As with all my adventures, you never know what you will find! Here I spent a fascinating 2 hours discovering how folks in the New York State farmlands once lived and worked.
There are many replicas of the era to see in this fine restoration. Let’s start with the Blacksmith Shop
In each area there is a video to explain the display.
The School House
Teachers in this era certainly had stern rules to live by. Take a read.
The store- This was the center of the community. Here people visited with others, got their mail, news of the day, and supplies.
Equipment of the era
Have wondered how Auburn became such a wealthy area. Got my answer from a friendly docent. Farmers often became industrialists with the inventions they created to ease their workload. Things such as parts for carriages, and farm equipment, rope, then there is the Burroughs adding machine, piano makers, time clocks and time pieces, steam agricultural and train equipment … All these ideas and inventions came from those in the Auburn area. There was even a woman inventor who developed a posture assistant.
An Auburn made piano.
Other pieces of equipment.
Beginnings of the Museum..
And now to Ward O’Hara the instigator of this fine museum. He began his career as a farmer then started a John Deere dealership in the area. He later became a congressman and with all the jewels he had received from his farmer friends (and stored) in his barn he had the makings for a museum. In his role as a legislator he developed the proposal for the museum, obtained the lands and viola the Ward O’Hara Museum was begun. Thanks, Ward.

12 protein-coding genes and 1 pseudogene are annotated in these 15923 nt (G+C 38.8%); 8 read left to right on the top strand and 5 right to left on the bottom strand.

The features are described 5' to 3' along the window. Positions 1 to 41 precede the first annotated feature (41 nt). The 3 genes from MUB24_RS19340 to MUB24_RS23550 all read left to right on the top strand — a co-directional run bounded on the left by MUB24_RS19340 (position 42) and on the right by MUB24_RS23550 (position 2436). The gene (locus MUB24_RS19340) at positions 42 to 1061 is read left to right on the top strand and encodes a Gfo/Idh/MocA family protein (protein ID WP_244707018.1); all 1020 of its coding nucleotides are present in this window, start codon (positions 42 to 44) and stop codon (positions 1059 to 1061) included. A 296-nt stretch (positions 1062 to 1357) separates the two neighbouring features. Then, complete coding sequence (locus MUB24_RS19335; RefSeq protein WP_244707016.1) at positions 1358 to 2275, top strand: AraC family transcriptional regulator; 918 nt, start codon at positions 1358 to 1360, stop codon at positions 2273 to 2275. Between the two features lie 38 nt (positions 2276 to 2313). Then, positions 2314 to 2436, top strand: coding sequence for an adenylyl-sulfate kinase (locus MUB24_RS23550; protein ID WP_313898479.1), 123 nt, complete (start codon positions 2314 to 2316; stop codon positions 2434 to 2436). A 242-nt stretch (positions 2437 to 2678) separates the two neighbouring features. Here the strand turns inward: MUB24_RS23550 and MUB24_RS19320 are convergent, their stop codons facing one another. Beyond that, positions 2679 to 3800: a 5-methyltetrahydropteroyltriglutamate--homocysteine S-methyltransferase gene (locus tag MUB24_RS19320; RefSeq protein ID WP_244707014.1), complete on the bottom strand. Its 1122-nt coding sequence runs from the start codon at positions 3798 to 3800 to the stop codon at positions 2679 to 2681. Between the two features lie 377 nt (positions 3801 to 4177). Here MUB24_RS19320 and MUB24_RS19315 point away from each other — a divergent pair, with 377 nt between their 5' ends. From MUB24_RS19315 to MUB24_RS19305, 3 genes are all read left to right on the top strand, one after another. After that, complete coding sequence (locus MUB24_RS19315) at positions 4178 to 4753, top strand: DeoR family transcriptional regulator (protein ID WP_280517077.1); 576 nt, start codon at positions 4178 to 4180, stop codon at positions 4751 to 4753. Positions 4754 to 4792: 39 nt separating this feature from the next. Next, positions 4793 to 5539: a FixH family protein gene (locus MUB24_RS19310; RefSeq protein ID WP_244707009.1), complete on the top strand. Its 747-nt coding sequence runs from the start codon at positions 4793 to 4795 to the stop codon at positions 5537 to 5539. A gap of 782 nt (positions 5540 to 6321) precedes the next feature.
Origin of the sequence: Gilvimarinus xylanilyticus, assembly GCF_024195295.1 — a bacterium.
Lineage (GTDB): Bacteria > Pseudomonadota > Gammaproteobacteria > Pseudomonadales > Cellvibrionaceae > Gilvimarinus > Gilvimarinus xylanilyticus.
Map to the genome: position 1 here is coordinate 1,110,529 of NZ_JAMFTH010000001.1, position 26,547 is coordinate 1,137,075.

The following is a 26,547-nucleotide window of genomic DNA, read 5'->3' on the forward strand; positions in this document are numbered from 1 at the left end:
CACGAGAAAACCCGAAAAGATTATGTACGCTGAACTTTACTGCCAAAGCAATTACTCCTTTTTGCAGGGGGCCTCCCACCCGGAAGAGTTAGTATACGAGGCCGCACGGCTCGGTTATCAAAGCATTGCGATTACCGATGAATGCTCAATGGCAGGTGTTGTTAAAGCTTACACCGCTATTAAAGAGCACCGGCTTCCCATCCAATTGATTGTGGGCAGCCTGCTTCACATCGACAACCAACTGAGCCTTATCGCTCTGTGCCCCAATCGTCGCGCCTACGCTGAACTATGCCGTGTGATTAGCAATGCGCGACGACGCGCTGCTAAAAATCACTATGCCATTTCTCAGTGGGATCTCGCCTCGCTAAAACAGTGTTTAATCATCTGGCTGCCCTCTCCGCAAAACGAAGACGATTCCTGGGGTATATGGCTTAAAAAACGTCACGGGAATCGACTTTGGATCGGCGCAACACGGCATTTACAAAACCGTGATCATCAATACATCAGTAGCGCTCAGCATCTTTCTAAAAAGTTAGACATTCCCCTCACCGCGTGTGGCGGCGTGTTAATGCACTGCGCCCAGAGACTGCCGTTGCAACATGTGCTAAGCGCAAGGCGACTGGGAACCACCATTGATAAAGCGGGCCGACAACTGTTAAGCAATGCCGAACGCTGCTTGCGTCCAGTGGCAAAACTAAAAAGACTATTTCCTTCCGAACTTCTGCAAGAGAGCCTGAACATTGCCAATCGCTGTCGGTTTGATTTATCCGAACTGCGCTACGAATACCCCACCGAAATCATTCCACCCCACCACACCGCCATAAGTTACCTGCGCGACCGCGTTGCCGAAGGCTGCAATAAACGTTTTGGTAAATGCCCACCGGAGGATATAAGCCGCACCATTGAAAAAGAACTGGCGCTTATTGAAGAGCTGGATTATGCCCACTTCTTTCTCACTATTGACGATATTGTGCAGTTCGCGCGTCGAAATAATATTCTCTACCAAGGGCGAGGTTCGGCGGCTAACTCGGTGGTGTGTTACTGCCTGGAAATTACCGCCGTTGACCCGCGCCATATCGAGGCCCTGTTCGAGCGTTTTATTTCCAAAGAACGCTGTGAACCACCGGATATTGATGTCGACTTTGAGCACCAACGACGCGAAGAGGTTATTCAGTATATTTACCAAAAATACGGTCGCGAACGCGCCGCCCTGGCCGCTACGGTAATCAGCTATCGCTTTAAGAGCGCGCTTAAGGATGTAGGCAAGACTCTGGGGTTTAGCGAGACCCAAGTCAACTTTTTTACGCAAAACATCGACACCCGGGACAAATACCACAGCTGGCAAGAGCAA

His Model T Vehicles..
1922 Model T Ford
Also in the museum is Ward’s 102 year old Ford Truck which is still used for the museum’s June museum festival, occuring the first weekend. Sounds like fun and the docent gave me an invite for a ride during this event.
Some other interesting facets of the museum not to miss.
What an interesting visit. The Museum is open to school groups again starting in March, so glad to hear this. Kids need to experience the past.
One final blast from the past – the milkman truck. He delivered door to door.